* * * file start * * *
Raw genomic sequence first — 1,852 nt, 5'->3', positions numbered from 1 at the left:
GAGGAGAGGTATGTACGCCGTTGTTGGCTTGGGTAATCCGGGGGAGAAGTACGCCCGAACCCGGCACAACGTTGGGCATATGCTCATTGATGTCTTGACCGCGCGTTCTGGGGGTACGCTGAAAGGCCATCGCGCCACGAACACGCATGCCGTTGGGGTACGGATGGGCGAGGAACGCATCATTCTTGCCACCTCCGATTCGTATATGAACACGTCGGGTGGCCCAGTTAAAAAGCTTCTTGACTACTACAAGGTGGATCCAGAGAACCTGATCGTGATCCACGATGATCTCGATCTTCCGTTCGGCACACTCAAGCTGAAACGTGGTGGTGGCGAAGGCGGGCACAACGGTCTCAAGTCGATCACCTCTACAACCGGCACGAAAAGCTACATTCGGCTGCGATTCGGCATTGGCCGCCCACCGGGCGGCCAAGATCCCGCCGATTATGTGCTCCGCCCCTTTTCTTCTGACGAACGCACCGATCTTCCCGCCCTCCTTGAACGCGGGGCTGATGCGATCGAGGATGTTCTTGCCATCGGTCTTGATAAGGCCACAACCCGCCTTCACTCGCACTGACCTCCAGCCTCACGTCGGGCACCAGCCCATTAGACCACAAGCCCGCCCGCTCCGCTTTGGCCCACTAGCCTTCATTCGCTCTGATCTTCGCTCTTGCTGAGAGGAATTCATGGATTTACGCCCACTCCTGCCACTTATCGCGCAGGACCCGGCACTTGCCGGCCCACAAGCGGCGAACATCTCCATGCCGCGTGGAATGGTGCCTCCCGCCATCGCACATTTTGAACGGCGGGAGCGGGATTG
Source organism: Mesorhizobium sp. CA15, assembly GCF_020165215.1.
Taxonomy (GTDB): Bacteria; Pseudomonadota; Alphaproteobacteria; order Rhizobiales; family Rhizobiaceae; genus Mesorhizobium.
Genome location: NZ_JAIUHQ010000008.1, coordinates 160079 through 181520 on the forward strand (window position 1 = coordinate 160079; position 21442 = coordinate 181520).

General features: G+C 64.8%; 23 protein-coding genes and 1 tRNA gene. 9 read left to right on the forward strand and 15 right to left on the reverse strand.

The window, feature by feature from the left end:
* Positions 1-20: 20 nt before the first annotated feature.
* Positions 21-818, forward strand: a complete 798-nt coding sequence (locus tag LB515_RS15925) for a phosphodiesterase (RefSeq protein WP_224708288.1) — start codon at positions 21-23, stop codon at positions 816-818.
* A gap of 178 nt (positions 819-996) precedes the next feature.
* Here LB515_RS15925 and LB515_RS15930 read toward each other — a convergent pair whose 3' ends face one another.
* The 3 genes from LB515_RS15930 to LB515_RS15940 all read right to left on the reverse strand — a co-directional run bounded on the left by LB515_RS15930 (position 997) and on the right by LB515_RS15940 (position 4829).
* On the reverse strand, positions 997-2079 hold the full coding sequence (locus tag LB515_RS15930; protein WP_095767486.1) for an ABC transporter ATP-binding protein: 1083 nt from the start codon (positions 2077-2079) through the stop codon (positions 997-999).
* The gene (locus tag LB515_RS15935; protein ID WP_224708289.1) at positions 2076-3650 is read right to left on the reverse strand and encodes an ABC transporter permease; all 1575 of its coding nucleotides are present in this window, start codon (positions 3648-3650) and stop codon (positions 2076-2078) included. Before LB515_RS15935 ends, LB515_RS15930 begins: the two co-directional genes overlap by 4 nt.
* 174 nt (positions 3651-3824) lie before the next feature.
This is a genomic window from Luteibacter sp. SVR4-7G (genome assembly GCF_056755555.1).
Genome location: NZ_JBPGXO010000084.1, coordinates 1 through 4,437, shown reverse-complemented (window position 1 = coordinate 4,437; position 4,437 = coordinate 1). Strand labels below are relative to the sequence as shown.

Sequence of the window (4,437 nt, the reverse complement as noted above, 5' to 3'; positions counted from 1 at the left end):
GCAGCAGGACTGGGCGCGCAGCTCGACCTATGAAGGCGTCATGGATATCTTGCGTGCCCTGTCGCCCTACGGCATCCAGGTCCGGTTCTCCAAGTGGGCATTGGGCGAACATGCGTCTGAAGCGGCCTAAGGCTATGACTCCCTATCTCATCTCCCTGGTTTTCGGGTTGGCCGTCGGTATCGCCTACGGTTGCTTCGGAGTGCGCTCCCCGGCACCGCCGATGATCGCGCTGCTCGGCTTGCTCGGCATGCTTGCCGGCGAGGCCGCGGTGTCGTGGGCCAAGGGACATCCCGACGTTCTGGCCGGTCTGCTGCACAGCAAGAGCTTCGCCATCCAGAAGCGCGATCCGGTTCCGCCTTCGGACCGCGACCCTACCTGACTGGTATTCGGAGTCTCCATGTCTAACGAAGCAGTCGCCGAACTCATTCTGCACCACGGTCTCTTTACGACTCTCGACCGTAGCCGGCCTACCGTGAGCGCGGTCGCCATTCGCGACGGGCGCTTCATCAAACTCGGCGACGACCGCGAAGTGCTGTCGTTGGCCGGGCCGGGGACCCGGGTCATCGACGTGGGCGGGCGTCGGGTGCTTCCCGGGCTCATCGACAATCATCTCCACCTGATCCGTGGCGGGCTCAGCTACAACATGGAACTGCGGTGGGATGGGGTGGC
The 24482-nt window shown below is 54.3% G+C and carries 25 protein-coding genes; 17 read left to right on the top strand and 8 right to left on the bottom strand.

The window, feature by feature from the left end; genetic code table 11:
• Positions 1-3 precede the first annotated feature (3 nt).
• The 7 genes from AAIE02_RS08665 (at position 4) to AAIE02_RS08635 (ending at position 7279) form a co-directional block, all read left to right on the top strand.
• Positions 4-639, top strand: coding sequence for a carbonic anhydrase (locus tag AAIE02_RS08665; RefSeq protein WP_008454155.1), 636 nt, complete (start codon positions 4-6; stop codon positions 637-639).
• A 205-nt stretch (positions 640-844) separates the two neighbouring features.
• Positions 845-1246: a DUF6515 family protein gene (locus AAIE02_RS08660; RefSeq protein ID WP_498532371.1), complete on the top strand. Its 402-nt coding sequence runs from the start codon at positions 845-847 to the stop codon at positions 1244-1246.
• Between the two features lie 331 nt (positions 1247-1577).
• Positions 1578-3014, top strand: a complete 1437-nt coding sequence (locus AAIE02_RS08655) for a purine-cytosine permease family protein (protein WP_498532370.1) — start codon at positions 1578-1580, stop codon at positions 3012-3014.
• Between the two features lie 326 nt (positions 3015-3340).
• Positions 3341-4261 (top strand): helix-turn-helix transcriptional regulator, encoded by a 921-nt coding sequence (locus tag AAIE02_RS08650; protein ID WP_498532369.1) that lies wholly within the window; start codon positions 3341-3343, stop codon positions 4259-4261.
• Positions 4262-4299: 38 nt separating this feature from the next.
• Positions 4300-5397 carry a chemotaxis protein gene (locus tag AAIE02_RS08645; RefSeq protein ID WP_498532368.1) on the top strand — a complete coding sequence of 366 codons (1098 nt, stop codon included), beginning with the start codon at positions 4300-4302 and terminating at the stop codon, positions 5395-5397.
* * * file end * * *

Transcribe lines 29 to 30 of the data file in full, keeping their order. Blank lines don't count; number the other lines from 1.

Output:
• Between the two features lie 326 nt (positions 3015-3340).
• Positions 3341-4261 (top strand): helix-turn-helix transcriptional regulator, encoded by a 921-nt coding sequence (locus tag AAIE02_RS08650; protein ID WP_498532369.1) that lies wholly within the window; start codon positions 3341-3343, stop codon positions 4259-4261.